President Vladimir Putin: Dear colleagues,
Today we will be discussing a problem that was signalled in the Annual Presidential Address and that everyone recognises as a very serious issue: the safety situation on Russia’s roads.
I think that it is justified that we should discuss this issue at this level, with the heads of the Russian regions, because it is only through coordinating the efforts of the different ministries and agencies and the regional leaders that we will be able to have any real impact on the negative situation we have at the moment in the area of road safety.
To give you some tragic figures – you already know them, but I will just refresh your memories – more than 200,000 traffic accidents were registered over the last year in Russia, causing the deaths of almost 35,000 people and injuring 250,000 people.
Many of the victims of these accidents are children and young people, people under 40. It is the most active working-age group who are losing their lives and their health in these accidents. These are irreplaceable losses for us and for our country’s future. This is undermining our society’s potential and attacking its demographic reserves.
Material damage resulting from road accidents over the last four years comes to more than 2 percent of GDP. This is an astronomical figure and is equivalent to hundreds of billions of roubles that the country, the economy and Russian families are losing.
The level of road safety depends on a whole number of different factors. The number of accidents is only partly linked to the overall increase in the number of cars on the roads. There is a link, of course, but it is only a partial one. Looking at the figures we see that the number of vehicles on the roads increased by 9.2 percent from 1997–2004, but the number of traffic accidents rose by more than 30 percent over this same period.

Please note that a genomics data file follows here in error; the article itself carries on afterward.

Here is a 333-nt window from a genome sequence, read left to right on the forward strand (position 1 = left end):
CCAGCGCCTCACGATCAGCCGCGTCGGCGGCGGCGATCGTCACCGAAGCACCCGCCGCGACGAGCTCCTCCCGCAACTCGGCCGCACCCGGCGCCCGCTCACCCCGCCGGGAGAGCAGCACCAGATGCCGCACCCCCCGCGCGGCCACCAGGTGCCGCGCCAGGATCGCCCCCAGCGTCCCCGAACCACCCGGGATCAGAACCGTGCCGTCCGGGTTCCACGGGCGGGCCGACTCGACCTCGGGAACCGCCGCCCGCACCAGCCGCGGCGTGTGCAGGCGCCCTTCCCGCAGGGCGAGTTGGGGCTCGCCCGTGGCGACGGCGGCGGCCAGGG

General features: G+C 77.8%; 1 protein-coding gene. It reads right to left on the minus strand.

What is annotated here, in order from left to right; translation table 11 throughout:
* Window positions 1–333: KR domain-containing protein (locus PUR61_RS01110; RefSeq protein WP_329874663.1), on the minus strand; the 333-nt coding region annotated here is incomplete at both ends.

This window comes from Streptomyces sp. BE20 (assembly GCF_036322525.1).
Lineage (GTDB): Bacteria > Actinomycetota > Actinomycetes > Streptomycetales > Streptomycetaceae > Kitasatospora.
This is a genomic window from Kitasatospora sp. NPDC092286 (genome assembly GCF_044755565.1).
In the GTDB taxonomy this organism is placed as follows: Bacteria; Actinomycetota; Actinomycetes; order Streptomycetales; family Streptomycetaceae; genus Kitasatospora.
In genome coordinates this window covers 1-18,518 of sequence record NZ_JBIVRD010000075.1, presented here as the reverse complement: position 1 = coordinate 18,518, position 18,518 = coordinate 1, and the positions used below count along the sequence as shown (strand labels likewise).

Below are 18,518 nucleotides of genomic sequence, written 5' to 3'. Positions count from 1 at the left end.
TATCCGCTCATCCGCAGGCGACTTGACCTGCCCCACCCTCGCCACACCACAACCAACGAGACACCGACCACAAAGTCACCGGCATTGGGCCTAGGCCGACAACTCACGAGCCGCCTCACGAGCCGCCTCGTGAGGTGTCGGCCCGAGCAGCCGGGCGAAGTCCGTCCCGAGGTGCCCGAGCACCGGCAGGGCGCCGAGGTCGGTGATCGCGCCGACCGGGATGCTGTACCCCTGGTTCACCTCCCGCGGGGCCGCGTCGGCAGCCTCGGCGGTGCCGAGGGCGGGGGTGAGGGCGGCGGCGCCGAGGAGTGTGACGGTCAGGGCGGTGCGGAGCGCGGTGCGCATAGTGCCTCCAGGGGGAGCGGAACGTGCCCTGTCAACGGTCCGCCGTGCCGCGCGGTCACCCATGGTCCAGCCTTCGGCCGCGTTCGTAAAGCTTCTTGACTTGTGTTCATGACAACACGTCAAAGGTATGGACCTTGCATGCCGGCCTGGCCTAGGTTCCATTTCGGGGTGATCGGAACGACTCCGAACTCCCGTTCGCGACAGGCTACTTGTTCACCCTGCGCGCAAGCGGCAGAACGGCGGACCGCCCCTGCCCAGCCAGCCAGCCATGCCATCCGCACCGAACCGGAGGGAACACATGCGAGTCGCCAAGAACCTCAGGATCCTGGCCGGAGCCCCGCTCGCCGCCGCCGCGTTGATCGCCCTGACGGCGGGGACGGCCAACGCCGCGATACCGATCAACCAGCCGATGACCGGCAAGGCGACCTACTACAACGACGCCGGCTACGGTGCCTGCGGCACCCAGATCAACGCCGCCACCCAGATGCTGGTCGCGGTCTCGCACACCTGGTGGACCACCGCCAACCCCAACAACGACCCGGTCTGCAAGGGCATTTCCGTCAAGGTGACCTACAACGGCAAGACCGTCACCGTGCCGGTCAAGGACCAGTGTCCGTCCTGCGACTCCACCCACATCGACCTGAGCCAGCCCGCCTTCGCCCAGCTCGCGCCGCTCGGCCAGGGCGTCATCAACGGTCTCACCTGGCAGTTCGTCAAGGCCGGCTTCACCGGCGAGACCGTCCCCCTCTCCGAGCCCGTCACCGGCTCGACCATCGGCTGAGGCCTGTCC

Analysis shows that the overwhelming majority of traffic accidents are caused by drivers and pedestrians deliberately breaking the road rules. We face the problem of a very poor road safety culture that goes hand in hand with irresponsibility and legal nihilism.
It is clear that simply toughening the punishments and increasing the fines is not enough to fix the situation.
I think that the first step we need to take is to toughen the standards for drivers’ training. Getting a driver’s licence today is a mass-scale commercial enterprise. The driving exam is often no more a mere formality: just pay the money and take your licence.
It is equally important to launch serious road safety information and promotion measures. What we are talking about here is developing and promoting a culture of self-discipline, respect for the law and consideration for the rights of others. And, of course, there should be no tolerance in our society for boorish behaviour, reckless driving and daredevilry on our roads, nor for driving while under the influence of alcohol or drugs.
The media and educational establishments, including the pre-school education system, should all be involved in this information work. We also need to make more use of the possibilities offered by public social advertising.